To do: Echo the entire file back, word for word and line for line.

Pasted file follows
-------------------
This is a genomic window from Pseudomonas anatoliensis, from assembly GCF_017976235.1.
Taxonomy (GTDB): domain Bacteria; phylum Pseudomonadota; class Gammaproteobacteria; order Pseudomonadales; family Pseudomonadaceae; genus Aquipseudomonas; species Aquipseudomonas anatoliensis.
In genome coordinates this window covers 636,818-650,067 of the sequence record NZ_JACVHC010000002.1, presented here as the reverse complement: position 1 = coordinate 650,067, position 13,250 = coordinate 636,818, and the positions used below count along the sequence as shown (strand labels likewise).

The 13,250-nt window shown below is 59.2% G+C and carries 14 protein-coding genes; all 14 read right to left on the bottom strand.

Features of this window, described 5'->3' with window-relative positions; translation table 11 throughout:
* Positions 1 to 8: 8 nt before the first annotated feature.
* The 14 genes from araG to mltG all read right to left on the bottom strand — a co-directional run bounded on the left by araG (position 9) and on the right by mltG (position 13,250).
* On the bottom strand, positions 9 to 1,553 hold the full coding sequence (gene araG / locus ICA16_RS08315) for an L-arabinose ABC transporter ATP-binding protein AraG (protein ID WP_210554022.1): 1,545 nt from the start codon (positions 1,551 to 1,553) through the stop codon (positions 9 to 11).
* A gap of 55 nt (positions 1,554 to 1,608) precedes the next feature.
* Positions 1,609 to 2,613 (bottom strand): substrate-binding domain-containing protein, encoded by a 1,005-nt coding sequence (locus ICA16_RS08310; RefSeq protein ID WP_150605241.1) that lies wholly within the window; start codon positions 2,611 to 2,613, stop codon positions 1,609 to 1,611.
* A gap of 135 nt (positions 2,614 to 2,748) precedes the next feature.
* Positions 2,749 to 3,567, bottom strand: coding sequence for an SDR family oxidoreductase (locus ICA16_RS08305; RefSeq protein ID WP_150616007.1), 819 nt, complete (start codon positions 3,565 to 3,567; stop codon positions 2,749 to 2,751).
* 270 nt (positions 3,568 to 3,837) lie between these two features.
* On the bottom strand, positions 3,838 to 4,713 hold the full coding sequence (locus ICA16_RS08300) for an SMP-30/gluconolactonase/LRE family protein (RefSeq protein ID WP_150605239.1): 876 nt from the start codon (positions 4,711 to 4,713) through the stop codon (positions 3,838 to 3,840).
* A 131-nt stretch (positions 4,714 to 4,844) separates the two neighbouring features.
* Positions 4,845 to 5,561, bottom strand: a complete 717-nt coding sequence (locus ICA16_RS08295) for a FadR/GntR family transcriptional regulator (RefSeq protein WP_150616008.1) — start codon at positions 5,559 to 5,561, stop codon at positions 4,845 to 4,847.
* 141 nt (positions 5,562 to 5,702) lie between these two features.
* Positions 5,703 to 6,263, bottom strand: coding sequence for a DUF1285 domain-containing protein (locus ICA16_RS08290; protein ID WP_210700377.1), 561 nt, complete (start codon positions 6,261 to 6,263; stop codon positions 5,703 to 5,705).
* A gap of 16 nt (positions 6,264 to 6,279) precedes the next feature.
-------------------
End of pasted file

This is a genomic window from Pseudomonas anatoliensis, from assembly GCF_017976235.1.
Taxonomy (GTDB): domain Bacteria; phylum Pseudomonadota; class Gammaproteobacteria; order Pseudomonadales; family Pseudomonadaceae; genus Aquipseudomonas; species Aquipseudomonas anatoliensis.
In genome coordinates this window covers 636,818-650,067 of the sequence record NZ_JACVHC010000002.1, presented here as the reverse complement: position 1 = coordinate 650,067, position 13,250 = coordinate 636,818, and the positions used below count along the sequence as shown (strand labels likewise).

The 13,250-nt window shown below is 59.2% G+C and carries 14 protein-coding genes; all 14 read right to left on the bottom strand.

Features of this window, described 5'->3' with window-relative positions; translation table 11 throughout:
* Positions 1 to 8: 8 nt before the first annotated feature.
* The 14 genes from araG to mltG all read right to left on the bottom strand — a co-directional run bounded on the left by araG (position 9) and on the right by mltG (position 13,250).
* On the bottom strand, positions 9 to 1,553 hold the full coding sequence (gene araG / locus ICA16_RS08315) for an L-arabinose ABC transporter ATP-binding protein AraG (protein ID WP_210554022.1): 1,545 nt from the start codon (positions 1,551 to 1,553) through the stop codon (positions 9 to 11).
* A gap of 55 nt (positions 1,554 to 1,608) precedes the next feature.
* Positions 1,609 to 2,613 (bottom strand): substrate-binding domain-containing protein, encoded by a 1,005-nt coding sequence (locus ICA16_RS08310; RefSeq protein ID WP_150605241.1) that lies wholly within the window; start codon positions 2,611 to 2,613, stop codon positions 1,609 to 1,611.
* A gap of 135 nt (positions 2,614 to 2,748) precedes the next feature.
* Positions 2,749 to 3,567, bottom strand: coding sequence for an SDR family oxidoreductase (locus ICA16_RS08305; RefSeq protein ID WP_150616007.1), 819 nt, complete (start codon positions 3,565 to 3,567; stop codon positions 2,749 to 2,751).
* 270 nt (positions 3,568 to 3,837) lie between these two features.
* On the bottom strand, positions 3,838 to 4,713 hold the full coding sequence (locus ICA16_RS08300) for an SMP-30/gluconolactonase/LRE family protein (RefSeq protein ID WP_150605239.1): 876 nt from the start codon (positions 4,711 to 4,713) through the stop codon (positions 3,838 to 3,840).
* A 131-nt stretch (positions 4,714 to 4,844) separates the two neighbouring features.
* Positions 4,845 to 5,561, bottom strand: a complete 717-nt coding sequence (locus ICA16_RS08295) for a FadR/GntR family transcriptional regulator (RefSeq protein WP_150616008.1) — start codon at positions 5,559 to 5,561, stop codon at positions 4,845 to 4,847.
* 141 nt (positions 5,562 to 5,702) lie between these two features.
* Positions 5,703 to 6,263, bottom strand: coding sequence for a DUF1285 domain-containing protein (locus ICA16_RS08290; protein ID WP_210700377.1), 561 nt, complete (start codon positions 6,261 to 6,263; stop codon positions 5,703 to 5,705).
* A gap of 16 nt (positions 6,264 to 6,279) precedes the next feature.